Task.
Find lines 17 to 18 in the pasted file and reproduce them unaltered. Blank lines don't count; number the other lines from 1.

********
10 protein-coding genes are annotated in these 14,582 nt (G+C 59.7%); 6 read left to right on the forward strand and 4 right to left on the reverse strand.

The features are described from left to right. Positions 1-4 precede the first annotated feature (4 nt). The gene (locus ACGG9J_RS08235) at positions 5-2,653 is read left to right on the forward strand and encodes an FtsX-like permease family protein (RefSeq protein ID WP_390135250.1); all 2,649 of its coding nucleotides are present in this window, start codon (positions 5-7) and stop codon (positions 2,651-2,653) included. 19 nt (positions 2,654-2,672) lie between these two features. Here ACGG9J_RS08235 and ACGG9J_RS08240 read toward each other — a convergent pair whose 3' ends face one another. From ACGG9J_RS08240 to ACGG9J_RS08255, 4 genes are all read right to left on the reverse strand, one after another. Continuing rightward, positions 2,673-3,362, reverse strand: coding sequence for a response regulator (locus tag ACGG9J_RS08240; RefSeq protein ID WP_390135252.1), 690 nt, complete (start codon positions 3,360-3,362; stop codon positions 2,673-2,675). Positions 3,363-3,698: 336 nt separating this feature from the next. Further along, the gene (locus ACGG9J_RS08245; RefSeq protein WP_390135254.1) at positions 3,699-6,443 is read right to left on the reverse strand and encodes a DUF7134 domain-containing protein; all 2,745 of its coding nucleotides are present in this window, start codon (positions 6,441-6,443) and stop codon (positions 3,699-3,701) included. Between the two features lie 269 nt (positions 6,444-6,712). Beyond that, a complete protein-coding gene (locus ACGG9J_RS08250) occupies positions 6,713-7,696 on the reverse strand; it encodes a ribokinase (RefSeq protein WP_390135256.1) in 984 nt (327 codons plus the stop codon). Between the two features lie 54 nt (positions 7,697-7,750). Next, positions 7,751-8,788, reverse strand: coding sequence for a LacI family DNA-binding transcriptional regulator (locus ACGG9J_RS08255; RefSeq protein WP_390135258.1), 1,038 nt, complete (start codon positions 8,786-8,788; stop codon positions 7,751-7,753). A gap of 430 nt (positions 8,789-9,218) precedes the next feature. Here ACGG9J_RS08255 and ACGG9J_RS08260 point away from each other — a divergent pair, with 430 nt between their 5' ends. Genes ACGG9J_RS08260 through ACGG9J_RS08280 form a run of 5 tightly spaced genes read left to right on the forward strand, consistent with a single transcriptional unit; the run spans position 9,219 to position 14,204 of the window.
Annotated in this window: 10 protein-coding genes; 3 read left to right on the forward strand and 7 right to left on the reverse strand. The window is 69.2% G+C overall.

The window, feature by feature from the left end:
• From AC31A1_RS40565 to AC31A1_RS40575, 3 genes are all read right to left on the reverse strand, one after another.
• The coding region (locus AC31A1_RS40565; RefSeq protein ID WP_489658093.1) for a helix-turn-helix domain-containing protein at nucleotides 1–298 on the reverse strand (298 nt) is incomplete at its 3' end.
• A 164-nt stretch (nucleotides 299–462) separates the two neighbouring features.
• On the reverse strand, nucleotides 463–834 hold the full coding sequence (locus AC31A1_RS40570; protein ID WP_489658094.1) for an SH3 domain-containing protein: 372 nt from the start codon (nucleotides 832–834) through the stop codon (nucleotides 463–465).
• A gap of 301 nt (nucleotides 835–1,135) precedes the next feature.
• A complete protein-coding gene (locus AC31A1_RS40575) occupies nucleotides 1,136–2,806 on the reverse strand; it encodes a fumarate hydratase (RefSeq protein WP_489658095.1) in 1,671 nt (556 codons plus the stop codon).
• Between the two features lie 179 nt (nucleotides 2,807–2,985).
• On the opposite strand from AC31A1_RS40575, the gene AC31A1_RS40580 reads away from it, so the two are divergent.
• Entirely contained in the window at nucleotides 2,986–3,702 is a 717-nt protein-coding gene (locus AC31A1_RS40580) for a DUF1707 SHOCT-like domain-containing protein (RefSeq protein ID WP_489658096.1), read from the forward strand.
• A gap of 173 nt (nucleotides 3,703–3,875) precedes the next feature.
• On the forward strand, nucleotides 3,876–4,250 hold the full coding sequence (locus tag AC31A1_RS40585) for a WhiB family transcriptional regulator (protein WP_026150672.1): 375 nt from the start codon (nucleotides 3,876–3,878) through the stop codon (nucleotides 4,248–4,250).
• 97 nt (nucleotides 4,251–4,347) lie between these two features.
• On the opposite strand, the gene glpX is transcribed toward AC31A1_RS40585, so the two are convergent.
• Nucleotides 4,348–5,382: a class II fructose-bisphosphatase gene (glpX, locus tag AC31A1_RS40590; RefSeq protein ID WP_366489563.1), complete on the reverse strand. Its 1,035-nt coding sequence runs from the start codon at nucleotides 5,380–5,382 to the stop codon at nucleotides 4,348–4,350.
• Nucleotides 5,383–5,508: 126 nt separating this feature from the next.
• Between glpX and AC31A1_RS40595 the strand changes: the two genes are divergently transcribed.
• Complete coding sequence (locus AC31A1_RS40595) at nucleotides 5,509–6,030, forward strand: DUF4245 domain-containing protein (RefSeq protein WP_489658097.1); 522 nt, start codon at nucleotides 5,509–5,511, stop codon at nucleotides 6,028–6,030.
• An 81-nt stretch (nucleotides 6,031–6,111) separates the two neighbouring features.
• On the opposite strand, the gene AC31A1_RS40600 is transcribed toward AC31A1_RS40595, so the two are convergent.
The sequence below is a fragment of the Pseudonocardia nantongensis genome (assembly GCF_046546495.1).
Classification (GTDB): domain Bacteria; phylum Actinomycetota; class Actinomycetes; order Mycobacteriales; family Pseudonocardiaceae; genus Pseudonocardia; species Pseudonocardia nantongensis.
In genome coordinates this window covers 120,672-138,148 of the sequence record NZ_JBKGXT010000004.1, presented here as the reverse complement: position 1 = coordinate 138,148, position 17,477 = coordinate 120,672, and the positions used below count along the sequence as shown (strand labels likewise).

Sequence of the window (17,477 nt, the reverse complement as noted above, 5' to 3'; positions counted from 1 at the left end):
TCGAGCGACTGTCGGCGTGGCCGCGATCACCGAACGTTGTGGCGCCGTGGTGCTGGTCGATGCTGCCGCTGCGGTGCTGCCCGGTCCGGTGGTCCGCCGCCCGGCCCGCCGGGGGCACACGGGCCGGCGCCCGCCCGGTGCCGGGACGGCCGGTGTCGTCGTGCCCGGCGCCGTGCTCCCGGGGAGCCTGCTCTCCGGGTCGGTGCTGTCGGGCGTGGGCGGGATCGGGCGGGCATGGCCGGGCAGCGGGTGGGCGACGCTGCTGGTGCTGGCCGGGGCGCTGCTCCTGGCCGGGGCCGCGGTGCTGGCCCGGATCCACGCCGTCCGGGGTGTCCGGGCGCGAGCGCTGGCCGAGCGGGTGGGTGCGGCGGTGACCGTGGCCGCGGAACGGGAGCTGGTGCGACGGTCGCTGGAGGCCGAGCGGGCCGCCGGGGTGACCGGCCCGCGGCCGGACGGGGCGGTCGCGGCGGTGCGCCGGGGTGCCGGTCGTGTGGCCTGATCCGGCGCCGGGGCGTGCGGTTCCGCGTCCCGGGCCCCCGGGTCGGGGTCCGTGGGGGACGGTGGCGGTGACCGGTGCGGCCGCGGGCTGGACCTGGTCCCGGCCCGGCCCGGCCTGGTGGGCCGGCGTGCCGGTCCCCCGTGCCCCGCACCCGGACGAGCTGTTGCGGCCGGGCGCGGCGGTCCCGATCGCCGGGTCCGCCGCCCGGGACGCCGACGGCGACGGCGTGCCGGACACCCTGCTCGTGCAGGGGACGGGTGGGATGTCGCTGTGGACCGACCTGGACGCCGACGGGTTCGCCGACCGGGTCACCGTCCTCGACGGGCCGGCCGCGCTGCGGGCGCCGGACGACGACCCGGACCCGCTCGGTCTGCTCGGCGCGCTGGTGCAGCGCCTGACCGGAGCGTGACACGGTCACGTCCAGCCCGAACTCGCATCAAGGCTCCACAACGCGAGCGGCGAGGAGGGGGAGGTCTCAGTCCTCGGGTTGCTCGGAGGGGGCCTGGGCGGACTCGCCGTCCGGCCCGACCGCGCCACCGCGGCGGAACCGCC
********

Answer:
• On the opposite strand, the gene glpX is transcribed toward AC31A1_RS40585, so the two are convergent.
• Nucleotides 4,348–5,382: a class II fructose-bisphosphatase gene (glpX, locus tag AC31A1_RS40590; RefSeq protein ID WP_366489563.1), complete on the reverse strand. Its 1,035-nt coding sequence runs from the start codon at nucleotides 5,380–5,382 to the stop codon at nucleotides 4,348–4,350.